Women's faces in Time Magazine throughout history
In a paper published in Journal of Cultural Analytics, an interdisciplinary group of researchers used machine learning to extract 327,322 faces from an archive of Time Magazine containing 3,389 issues dating from 1923 to 2014. The gender of each extracted face was computationally classified. Additionally, researchers chose a sample of articles for close reading in order examine the socio-political and cultural environment of select time periods. Titled the "Faces of Time" project, findings reveal that the proportion of female faces contained within this archive varied over time. The percentage of female faces between the 1940s and 1990s correlates with varying attitudes towards women in both the larger historical context, as well as within the textual content of the magazine.
"The depiction of women in Time Magazine has significantly fluctuated throughout the magazine's existence," said Vincent Berardi, assistant professor of computational psychology at Chapman University and co-author of the study. "The Faces of Time project found that patterns in women's visual and textual representation mirror prevailing social trends throughout history."
The researchers' data found four clear phases in the fluctuation of the magazine's female representation. The first phase reflects a peak in the mid-to-late 1940s; then, a dip from the mid-1950s to early 1960s; a peak later occurred in the 1970s; and another dip occurred in the 1980s. Since the early-1990s, the number of female faces depicted in Time has risen steadily. The researchers saw that more images of female faces were presented during eras where women took on an increased participation in public life, and less images were shown during periods characterized by a backlash against feminism.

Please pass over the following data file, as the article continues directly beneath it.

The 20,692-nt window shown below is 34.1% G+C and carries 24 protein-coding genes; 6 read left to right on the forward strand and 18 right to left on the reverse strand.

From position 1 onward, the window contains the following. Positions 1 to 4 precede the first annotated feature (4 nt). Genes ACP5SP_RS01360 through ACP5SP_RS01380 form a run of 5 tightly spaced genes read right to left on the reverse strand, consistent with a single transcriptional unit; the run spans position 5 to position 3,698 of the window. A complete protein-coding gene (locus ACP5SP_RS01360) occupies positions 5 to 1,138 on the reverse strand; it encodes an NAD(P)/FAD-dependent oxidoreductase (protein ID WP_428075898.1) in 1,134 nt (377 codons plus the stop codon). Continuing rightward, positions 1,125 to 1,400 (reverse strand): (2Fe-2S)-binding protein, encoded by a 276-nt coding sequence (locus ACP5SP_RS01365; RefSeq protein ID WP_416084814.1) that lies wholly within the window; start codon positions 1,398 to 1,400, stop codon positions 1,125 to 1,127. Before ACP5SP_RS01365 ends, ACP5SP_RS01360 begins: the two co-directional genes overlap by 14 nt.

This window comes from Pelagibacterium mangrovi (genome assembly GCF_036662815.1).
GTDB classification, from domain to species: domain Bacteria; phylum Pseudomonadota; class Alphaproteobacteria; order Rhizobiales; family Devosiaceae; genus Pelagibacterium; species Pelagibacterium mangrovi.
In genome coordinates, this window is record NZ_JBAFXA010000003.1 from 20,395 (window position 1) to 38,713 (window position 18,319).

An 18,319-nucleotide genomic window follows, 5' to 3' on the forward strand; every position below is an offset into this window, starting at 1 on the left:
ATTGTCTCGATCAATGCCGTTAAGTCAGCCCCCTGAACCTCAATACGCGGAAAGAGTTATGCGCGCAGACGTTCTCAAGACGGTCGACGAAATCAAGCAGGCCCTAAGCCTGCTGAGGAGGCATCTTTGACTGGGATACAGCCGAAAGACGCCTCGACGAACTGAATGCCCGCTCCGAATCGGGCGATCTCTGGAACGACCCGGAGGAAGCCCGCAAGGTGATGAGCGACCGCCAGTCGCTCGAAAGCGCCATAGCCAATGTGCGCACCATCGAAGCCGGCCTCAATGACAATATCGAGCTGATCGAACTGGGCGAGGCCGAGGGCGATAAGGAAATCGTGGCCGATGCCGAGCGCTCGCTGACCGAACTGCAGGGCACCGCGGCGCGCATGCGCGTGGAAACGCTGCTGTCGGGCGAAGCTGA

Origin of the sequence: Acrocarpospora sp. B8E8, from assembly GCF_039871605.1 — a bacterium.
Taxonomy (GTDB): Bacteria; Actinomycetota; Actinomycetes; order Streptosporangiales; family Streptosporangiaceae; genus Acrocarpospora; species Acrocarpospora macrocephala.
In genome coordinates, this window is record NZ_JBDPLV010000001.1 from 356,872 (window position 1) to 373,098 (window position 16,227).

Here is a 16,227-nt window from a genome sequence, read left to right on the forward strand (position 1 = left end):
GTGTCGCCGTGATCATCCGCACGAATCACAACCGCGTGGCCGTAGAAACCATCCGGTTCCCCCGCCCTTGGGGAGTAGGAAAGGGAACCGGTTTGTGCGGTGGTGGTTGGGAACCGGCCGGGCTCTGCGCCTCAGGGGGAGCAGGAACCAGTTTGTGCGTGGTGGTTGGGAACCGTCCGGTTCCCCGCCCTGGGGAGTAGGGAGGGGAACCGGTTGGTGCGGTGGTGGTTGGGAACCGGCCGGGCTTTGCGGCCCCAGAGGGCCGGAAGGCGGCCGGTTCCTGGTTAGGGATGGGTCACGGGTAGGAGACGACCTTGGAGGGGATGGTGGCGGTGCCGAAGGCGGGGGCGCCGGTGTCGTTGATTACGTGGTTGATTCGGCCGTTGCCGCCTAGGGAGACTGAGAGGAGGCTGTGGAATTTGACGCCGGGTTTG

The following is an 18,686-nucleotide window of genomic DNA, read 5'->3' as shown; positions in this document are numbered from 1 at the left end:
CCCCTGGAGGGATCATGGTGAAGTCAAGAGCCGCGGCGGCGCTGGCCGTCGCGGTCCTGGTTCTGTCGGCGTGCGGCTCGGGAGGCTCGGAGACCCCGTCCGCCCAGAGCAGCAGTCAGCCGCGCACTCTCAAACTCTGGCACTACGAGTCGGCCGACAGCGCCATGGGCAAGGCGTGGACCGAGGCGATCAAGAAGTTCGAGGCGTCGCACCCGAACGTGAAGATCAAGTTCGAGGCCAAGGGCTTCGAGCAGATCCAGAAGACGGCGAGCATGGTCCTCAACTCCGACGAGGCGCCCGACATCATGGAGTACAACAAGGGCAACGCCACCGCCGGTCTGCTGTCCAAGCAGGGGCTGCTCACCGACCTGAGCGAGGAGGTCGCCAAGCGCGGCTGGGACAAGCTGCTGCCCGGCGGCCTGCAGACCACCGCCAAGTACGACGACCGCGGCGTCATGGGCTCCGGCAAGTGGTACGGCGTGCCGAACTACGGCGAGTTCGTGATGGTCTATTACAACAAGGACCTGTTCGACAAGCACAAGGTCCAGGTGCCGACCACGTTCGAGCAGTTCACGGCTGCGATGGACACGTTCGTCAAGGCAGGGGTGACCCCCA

The Faces of Time project is significant in its blend of traditional humanities studies with advanced machine learning, which provides a new method to interpret cultural history.
"The research is grounded in the view that the increased digitization of cultural artifacts, both past and present, offers an unprecedented opportunity to understand novel features of our culture at previously unimaginable scales. Interdisciplinary partnerships such as this are a necessity for fully exploring these phenomena," said Berardi.
As the popularity of social media and photo-sharing platforms continue to rise, the world will increasingly absorb information through visuals over text, making the Faces of Time's focus on images especially relevant.
Berardi was joined in the research by Ana Jofre at SUNY Polytechnic Institute and Josh Cole at Queen's University.
More information: Ana Jofre et al, What's in a Face? Gender representation of faces in Time, 1940s-1990s, Journal of Cultural Analytics (2020). DOI: 10.22148/001c.12266
Provided by Chapman University